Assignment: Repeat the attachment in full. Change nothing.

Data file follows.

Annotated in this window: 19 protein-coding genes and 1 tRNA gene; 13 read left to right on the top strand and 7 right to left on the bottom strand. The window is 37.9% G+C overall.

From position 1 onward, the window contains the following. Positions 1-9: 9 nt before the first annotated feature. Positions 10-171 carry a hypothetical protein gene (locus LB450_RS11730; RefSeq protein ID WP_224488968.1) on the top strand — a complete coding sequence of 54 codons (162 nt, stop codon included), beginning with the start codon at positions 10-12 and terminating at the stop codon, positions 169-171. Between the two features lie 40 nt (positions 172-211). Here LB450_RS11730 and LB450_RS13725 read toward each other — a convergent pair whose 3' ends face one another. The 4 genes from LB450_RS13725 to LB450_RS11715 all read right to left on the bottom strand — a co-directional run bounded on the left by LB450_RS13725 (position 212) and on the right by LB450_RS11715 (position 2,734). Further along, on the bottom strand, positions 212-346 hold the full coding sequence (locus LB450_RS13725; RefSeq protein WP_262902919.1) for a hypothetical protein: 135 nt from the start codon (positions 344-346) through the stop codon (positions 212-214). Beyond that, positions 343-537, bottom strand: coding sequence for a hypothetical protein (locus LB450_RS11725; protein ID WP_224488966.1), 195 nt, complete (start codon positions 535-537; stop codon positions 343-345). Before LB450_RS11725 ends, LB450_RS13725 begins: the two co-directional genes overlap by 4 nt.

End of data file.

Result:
Annotated in this window: 19 protein-coding genes and 1 tRNA gene; 13 read left to right on the top strand and 7 right to left on the bottom strand. The window is 37.9% G+C overall.

From position 1 onward, the window contains the following. Positions 1-9: 9 nt before the first annotated feature. Positions 10-171 carry a hypothetical protein gene (locus LB450_RS11730; RefSeq protein ID WP_224488968.1) on the top strand — a complete coding sequence of 54 codons (162 nt, stop codon included), beginning with the start codon at positions 10-12 and terminating at the stop codon, positions 169-171. Between the two features lie 40 nt (positions 172-211). Here LB450_RS11730 and LB450_RS13725 read toward each other — a convergent pair whose 3' ends face one another. The 4 genes from LB450_RS13725 to LB450_RS11715 all read right to left on the bottom strand — a co-directional run bounded on the left by LB450_RS13725 (position 212) and on the right by LB450_RS11715 (position 2,734). Further along, on the bottom strand, positions 212-346 hold the full coding sequence (locus LB450_RS13725; RefSeq protein WP_262902919.1) for a hypothetical protein: 135 nt from the start codon (positions 344-346) through the stop codon (positions 212-214). Beyond that, positions 343-537, bottom strand: coding sequence for a hypothetical protein (locus LB450_RS11725; protein ID WP_224488966.1), 195 nt, complete (start codon positions 535-537; stop codon positions 343-345). Before LB450_RS11725 ends, LB450_RS13725 begins: the two co-directional genes overlap by 4 nt.